This article is part of the "Floodplain" Series
Did you know that 90 percent of all natural disasters in the United States involve flooding? That’s according to the National Flood Insurance Program (NFIP), a federally-subsidized flood damage insurance program administered by the Federal Emergency Management Agency (FEMA).
The program was created with the passage of the National Flood Insurance Act of 1968 as a response to the rising cost of taxpayer-funded disaster relief for flood victims and the increasing amount of damage caused by floods.
Flood damage is excluded under standard homeowners and renters insurance policies, and most commercial property insurance policies. One of the goals of the NFIP is to provide flood insurance in flood-prone areas to property owners who otherwise would not be able to obtain it, and to reduce the government’s cost after floods.
Participation in the NFIP is voluntary, but communities who do are eligible for lower flood insurance rates and assistance in identifying flood prone areas. The community is then responsible for adopting and enforcing ordinances that prevent new structures from being flood prone.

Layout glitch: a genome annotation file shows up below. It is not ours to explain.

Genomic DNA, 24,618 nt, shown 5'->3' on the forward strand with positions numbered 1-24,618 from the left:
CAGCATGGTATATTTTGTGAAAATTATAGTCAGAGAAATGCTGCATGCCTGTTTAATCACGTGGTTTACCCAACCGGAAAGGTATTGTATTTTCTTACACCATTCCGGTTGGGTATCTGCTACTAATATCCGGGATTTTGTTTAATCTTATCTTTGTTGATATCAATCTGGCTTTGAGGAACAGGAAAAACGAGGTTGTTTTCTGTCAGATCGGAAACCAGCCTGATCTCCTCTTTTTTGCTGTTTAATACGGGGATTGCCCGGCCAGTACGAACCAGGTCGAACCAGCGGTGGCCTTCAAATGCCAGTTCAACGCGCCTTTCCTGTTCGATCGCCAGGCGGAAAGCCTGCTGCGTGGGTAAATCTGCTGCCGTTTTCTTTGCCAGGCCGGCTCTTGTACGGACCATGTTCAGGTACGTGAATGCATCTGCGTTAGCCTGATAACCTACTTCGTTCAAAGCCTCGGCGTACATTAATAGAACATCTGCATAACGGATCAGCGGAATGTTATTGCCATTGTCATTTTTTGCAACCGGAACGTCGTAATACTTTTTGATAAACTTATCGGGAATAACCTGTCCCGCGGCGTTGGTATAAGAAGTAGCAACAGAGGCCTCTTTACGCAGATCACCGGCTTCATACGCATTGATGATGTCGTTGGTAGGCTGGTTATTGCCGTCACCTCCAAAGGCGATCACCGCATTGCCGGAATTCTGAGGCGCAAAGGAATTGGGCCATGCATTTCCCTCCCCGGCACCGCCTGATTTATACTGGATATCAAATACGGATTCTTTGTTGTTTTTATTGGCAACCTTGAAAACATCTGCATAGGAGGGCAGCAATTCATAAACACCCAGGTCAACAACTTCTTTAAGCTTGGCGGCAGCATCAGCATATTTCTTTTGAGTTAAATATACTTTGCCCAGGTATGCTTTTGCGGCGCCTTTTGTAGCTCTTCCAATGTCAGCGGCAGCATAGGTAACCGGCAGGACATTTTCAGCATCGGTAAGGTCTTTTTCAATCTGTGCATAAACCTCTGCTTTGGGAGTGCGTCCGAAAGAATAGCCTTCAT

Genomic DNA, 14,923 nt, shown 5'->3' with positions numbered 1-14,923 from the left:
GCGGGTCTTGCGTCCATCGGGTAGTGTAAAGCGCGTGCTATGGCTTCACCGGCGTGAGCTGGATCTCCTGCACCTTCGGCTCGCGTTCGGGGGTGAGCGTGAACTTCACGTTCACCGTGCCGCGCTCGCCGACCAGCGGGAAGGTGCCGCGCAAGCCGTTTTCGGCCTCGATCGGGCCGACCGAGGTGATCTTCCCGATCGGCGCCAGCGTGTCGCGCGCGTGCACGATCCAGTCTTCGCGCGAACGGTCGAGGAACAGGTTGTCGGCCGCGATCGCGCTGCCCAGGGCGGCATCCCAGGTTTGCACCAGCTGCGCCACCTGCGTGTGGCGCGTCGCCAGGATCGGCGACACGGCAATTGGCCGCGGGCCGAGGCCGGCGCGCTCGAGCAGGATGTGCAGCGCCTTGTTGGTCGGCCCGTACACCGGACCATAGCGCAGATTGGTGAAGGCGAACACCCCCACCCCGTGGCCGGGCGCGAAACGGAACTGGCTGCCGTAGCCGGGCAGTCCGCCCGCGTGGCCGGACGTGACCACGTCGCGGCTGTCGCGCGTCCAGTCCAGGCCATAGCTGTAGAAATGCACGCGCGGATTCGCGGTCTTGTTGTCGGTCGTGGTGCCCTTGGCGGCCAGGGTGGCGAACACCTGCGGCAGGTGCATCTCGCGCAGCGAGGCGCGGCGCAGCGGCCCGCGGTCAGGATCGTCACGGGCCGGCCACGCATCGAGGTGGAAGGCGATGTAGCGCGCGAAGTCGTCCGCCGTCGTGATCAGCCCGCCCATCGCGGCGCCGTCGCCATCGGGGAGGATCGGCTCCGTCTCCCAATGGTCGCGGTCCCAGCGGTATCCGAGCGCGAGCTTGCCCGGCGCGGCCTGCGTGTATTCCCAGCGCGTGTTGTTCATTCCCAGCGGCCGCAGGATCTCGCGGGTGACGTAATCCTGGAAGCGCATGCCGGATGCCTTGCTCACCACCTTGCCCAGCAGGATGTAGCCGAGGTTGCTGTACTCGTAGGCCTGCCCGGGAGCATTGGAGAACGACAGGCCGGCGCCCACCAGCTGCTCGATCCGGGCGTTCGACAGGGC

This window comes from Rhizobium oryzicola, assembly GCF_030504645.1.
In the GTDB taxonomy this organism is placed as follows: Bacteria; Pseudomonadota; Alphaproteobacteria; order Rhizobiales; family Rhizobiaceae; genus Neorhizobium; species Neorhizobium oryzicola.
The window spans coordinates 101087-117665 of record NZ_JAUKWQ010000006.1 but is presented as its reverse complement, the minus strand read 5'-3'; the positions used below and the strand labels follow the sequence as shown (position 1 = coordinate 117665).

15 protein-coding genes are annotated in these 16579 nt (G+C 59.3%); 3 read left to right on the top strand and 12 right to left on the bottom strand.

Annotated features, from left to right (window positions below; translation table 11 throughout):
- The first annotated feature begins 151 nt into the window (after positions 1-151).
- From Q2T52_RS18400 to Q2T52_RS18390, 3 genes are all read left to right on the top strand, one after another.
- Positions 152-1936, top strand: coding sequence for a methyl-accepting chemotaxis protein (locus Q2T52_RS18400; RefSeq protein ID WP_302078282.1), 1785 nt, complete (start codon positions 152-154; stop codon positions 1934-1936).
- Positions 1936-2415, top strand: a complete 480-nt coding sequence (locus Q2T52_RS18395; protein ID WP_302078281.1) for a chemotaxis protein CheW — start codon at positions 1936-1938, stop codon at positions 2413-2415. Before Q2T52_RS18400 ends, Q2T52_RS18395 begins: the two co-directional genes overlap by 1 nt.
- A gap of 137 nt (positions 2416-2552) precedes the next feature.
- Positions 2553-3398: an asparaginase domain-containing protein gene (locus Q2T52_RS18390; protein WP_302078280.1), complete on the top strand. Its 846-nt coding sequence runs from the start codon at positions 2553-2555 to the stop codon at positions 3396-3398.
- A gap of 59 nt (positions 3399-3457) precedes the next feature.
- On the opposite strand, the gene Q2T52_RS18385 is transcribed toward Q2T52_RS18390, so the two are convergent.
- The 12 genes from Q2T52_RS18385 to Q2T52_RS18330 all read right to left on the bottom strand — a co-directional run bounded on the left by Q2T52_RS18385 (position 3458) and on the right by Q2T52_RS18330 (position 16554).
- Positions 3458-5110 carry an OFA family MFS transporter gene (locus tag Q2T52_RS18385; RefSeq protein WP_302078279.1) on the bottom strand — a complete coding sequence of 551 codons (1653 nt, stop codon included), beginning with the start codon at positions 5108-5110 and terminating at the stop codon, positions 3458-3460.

In short, the NFIP has become the foundation of flood mapping and flood prevention programs that affect development today. Flood maps generally show a community’s flood zones, floodplain boundaries, and Base Flood Elevation; together they show the risk of flooding.
It is important for those that are affected by floodplain mapping, namely everyone, to know why it is important, and the rationale for why this mapping began.
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